Posts Tagged ‘LRO’

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Will new Moon images quiet conspiracy theories?

September 6, 2011

by yaska77

NASA’s Lunar Reconnaissance Orbiter (LRO) has recorded the sharpest images ever taken from space of the Apollo 12, 14 and 17 landing sites. The photos show the twists and turns of the paths made when the astronauts explored the lunar surface, both on foot and in the Lunar Rover Vehicle (LRV).

Apollo 12 landing made astronauts Pete Conrad and Alan Bean the third and fourth humans to walk on the moon (Click to enlarge) - Credit: NASA/Goddard/ASU

Apollo 12 astronauts Pete Conrad and Alan Bean performed two moon walks during their mission. In the first walk, they collected samples and determined the best location for monitoring equipment called the Apollo Lunar Surface Experiments Package (ALSEP). This experiment continued to send data about the moon’s interior and surface environment back to Earth for over seven years.

The second moon walk saw them set out from the descent stage, loop around Head crater, past Bench and Sharp craters before heading north east to the landing site of Surveyor 3. Here they collected hardware from the unmanned spacecraft that landed two years earlier.

The Apollo 17 landing site with the Challenger descent stage and the LRV visible (Click to enlarge) - Credit: NASA/Goddard/ASU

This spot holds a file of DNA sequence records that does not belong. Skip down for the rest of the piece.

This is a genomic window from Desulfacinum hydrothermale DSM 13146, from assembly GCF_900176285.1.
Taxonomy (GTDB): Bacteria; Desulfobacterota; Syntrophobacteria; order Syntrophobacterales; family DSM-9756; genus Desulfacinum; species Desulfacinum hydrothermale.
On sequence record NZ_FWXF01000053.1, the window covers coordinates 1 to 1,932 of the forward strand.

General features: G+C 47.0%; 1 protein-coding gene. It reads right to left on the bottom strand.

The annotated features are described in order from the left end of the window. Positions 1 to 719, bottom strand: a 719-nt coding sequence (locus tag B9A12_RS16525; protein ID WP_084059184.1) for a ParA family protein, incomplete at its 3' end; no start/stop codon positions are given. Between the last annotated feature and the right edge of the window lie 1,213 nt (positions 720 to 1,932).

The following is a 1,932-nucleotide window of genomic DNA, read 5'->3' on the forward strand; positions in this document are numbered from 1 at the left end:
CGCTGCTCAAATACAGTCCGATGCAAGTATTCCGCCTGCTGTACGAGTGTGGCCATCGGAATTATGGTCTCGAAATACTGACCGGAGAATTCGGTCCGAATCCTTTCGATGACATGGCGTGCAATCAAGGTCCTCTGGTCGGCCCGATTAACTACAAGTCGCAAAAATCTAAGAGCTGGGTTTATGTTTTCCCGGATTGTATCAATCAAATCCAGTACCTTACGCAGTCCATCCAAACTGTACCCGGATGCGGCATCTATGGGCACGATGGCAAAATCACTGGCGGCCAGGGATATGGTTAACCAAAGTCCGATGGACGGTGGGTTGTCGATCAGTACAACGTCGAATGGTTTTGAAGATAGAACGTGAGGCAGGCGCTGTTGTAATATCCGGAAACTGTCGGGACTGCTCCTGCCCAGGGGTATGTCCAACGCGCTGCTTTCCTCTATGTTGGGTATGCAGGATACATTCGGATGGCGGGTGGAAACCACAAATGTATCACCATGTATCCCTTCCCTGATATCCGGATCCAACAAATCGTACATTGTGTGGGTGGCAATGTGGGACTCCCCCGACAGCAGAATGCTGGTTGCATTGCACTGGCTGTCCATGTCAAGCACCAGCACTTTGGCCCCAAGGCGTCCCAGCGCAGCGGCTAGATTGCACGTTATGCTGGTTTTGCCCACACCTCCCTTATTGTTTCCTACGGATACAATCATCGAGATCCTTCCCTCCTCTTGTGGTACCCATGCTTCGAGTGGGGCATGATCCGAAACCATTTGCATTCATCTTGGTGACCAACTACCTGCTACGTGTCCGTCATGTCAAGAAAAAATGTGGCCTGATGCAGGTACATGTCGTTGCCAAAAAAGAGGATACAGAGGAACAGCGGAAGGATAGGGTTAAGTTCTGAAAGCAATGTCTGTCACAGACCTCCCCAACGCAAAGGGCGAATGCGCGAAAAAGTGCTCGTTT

In the Apollo 17 image above you can determine the last paths made on the moon by humans, astronauts Eugene Cernan and Harrison Schmitt, and the easily recognisable dual tracks left by the lunar rover which can be seen to the east of the lander. The vehicle was “parked” there to provide the best camera view of the departing Challenger module at liftoff.

Will these be enough to silence the conspiracies? Probably not (where’s Apollo 11?!) but they’re still fascinating and beautiful to see.

Have a look at more images, video and info on the NASA LRO site here.

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2011 moon cycle in two and a half minutes

June 19, 2011

by tte-77

Using data from the Lunar Reconnaissance Orbiter (LRO) this simulation video, from the Goddard Space Flight Center Scientific Visualization Studio shows how the Moon will look to us on Earth during the entire year of 2011 (shame it’s already June).

The video compresses one month into twelve seconds and one year into two and a half minutes.

While the moon always keeps the same face to us, it’s not exactly the same face. Because of the tilt in its axis and shape of its orbit, we see the moon from slightly different angles over the course of a month, and the year.

The video – the most accurate to date – shows shadows and other features on the moon in incredible detail. This is thanks to the Lunar Orbiter Laser Altimeter (LOLA) onboard the LRO.

Source: EarthSky

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